As far as I know, there are no groups or organizations that have adopted "Perl6" other than hobbyist clubs.
I guess that's probably correct, although the term "hobbyist clubs" seems a bit deragotary here.
It is not a production-ready language ...
Pure prejudiced opinion, at variance with facts
... still breaks backwards compatibility with new releases,
I do not know such case (except for very minor fixes or adaptation to new Unicode standards), perhaps you can enlighten us.
... has a dearth of library extensions for doing real work
Well I agree that the P6 ecosystem is not as rich and as mature as the P5 CPAN, but there are many hundreds of modules for almost everything useful. See https://modules.perl6.org/
. And you can use most P5 modules in Perl 6, as well as Python, C and Java libraries (much more easily than it would be in P5).
... and is orders of magnitude slower than using Perl for the things it can do...
You should update your information, that may have been true 3 or 4 years ago, but that's no longer true. P6 might still be slightly slower than P5 for quite a few things (and may be faster for others), but it's certainly not "orders of magnitude" behind in terms of speed.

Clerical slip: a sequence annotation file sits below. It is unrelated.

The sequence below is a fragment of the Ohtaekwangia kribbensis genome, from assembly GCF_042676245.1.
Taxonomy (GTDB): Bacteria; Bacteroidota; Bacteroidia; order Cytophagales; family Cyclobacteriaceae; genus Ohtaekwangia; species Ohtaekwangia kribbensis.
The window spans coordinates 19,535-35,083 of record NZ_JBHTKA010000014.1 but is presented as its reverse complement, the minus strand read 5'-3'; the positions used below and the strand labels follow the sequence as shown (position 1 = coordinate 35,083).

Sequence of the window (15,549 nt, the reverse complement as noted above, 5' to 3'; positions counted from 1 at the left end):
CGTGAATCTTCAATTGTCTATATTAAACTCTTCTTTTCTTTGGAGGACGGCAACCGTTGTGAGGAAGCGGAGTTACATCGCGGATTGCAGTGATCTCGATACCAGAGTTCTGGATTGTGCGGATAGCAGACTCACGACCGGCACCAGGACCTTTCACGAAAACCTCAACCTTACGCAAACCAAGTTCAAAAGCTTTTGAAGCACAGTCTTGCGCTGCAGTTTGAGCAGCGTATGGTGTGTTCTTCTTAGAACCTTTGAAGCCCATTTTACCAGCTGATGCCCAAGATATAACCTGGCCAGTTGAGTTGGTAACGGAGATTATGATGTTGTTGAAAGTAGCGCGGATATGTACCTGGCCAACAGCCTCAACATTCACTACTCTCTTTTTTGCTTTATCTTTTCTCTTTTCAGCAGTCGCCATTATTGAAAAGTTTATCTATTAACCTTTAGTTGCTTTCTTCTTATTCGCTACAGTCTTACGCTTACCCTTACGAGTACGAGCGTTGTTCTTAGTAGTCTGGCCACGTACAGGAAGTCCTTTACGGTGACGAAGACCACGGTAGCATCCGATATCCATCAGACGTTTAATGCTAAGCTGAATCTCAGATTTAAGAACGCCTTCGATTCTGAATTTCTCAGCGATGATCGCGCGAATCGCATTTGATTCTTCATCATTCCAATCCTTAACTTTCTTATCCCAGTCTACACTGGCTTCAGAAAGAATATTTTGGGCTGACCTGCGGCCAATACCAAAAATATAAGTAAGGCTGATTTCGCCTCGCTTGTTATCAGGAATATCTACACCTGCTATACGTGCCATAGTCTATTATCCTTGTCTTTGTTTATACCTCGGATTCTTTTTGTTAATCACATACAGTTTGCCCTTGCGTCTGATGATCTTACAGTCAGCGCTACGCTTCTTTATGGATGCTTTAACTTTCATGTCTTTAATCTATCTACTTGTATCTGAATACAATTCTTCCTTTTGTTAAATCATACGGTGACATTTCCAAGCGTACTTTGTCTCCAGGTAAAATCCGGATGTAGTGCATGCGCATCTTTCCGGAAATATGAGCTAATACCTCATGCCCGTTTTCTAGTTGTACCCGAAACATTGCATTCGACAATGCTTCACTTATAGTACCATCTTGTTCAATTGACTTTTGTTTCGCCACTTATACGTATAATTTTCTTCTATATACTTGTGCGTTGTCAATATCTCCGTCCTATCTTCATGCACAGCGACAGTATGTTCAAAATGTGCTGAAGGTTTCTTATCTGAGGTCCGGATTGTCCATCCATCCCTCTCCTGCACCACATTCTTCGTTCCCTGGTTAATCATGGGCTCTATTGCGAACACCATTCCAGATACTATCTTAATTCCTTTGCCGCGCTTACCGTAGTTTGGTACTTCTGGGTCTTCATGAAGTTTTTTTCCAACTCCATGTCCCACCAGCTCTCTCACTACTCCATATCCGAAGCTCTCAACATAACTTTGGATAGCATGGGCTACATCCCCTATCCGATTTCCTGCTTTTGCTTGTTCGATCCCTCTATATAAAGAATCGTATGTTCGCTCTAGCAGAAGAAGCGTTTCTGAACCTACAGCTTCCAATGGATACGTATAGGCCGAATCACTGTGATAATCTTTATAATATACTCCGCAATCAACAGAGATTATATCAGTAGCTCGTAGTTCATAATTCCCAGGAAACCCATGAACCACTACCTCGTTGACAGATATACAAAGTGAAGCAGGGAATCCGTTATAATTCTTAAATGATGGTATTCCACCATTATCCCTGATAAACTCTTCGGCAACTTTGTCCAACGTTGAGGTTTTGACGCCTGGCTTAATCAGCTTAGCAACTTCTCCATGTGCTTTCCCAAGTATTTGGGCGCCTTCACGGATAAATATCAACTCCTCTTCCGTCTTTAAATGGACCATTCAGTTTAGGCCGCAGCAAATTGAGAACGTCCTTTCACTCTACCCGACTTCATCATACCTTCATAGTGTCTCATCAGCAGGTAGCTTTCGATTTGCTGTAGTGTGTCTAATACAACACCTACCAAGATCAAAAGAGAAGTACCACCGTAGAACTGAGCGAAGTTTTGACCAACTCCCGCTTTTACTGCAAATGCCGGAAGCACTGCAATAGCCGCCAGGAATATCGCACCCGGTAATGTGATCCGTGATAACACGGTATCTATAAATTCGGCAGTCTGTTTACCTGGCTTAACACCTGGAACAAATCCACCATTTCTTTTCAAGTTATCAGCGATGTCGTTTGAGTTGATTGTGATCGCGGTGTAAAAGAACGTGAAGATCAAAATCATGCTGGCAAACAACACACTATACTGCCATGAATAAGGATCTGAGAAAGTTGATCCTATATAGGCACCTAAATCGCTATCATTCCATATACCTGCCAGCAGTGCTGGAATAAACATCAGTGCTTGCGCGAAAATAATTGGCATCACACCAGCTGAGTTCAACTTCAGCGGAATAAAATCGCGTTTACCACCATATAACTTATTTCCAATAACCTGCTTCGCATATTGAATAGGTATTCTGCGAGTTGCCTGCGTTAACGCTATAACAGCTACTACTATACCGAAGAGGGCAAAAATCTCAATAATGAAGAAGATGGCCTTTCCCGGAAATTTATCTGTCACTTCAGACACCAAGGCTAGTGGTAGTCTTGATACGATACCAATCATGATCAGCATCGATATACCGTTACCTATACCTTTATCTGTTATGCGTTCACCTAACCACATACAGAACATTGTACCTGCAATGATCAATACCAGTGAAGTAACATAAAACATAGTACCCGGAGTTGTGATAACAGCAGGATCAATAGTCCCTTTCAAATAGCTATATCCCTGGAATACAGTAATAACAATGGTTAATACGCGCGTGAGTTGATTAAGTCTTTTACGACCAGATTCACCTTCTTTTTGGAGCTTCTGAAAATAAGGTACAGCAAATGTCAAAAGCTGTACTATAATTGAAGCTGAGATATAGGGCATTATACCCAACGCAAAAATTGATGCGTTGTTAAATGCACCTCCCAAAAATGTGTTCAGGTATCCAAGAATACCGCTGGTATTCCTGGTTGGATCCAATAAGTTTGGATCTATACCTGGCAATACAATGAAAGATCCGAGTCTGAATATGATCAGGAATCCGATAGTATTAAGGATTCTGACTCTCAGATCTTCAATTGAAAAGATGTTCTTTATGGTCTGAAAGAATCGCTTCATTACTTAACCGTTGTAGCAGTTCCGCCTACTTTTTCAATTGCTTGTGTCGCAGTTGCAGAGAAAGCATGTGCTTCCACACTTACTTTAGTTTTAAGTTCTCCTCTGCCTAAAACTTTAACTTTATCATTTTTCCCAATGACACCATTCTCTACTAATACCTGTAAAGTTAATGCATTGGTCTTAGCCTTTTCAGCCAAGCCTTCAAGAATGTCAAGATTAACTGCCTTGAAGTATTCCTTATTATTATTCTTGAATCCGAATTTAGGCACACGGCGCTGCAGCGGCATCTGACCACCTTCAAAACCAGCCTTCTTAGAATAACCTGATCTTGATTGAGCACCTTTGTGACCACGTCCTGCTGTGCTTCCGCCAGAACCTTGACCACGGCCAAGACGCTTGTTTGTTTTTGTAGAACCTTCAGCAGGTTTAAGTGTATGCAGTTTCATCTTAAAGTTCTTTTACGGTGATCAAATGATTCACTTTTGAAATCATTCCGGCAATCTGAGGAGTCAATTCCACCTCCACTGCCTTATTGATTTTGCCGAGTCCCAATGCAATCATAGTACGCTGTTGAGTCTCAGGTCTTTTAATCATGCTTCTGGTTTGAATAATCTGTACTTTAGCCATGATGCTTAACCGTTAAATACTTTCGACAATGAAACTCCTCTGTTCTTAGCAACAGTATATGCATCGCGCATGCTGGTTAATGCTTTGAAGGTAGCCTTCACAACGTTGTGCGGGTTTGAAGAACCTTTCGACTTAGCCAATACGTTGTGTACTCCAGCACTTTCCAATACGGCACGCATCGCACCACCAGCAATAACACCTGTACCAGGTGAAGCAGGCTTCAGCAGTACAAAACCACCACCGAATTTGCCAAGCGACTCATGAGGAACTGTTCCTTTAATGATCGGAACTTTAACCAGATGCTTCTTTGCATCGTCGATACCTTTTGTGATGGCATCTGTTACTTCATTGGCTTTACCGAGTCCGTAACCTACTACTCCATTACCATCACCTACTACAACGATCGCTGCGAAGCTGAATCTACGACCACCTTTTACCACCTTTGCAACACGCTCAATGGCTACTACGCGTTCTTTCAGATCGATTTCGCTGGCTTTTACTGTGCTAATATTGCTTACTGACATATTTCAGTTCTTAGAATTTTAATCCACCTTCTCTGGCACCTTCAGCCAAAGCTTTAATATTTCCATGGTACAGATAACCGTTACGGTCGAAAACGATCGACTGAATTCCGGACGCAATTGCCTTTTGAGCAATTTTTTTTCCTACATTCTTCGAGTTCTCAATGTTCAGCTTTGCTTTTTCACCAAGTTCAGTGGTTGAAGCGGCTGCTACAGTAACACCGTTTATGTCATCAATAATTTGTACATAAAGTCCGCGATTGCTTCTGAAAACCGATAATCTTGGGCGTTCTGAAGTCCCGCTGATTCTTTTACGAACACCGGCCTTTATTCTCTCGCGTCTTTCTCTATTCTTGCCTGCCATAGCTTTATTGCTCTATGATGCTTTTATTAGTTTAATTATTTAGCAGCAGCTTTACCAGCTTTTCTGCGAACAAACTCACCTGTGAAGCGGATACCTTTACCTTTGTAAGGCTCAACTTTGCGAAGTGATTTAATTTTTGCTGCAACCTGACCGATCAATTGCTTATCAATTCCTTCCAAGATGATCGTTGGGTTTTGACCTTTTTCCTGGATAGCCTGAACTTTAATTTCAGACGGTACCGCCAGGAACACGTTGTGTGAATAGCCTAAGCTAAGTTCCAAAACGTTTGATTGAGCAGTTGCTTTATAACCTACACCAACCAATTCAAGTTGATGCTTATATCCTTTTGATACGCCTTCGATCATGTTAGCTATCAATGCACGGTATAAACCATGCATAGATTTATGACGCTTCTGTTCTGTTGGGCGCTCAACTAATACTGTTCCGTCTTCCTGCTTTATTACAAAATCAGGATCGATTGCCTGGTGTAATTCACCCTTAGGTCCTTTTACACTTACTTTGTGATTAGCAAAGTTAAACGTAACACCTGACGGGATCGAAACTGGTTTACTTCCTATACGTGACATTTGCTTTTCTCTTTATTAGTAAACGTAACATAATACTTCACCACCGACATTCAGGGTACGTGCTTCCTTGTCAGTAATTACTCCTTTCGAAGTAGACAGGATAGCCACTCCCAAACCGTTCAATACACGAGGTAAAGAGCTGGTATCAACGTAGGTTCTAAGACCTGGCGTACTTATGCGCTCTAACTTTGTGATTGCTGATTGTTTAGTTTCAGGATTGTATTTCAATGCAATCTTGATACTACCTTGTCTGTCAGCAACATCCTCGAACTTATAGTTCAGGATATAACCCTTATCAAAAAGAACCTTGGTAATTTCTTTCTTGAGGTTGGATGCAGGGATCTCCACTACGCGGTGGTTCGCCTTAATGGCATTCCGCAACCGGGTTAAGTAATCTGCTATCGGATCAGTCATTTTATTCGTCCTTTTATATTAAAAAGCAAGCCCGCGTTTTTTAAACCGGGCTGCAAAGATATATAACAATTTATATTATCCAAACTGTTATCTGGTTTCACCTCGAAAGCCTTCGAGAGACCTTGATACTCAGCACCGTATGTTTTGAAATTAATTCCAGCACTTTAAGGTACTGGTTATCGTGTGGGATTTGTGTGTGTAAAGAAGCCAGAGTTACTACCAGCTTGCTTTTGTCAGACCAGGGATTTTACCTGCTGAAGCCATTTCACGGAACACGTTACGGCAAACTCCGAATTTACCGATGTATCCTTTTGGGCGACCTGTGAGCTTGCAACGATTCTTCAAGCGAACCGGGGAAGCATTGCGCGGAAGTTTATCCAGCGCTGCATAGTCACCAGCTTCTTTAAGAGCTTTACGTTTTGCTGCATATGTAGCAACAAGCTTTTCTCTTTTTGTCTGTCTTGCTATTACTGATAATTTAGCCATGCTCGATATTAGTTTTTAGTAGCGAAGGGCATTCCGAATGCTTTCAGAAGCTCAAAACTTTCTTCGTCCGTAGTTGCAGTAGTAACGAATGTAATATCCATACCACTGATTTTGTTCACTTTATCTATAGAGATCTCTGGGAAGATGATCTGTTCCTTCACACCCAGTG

but it really doesn't have much to do with Perl
Not true. These two languages are different programming languages, but they are very close to each other, like brothers and sisters.
On the issue of the similar names, well, yes, perhaps, it may be unfortunate, things evolved in an unpredicted way. I am afraid it will probably be difficult to change it now.
To the OP: for the sake of full disclosure, I am the author of one of the Perl 6 books, so I may have my own prejudices. But 1nickt has been known here as a regular staunch opponent to P6, and may have his own. But I guess you discovered by yourself that we disagree on that.
Update: fixed a couple of minor typos.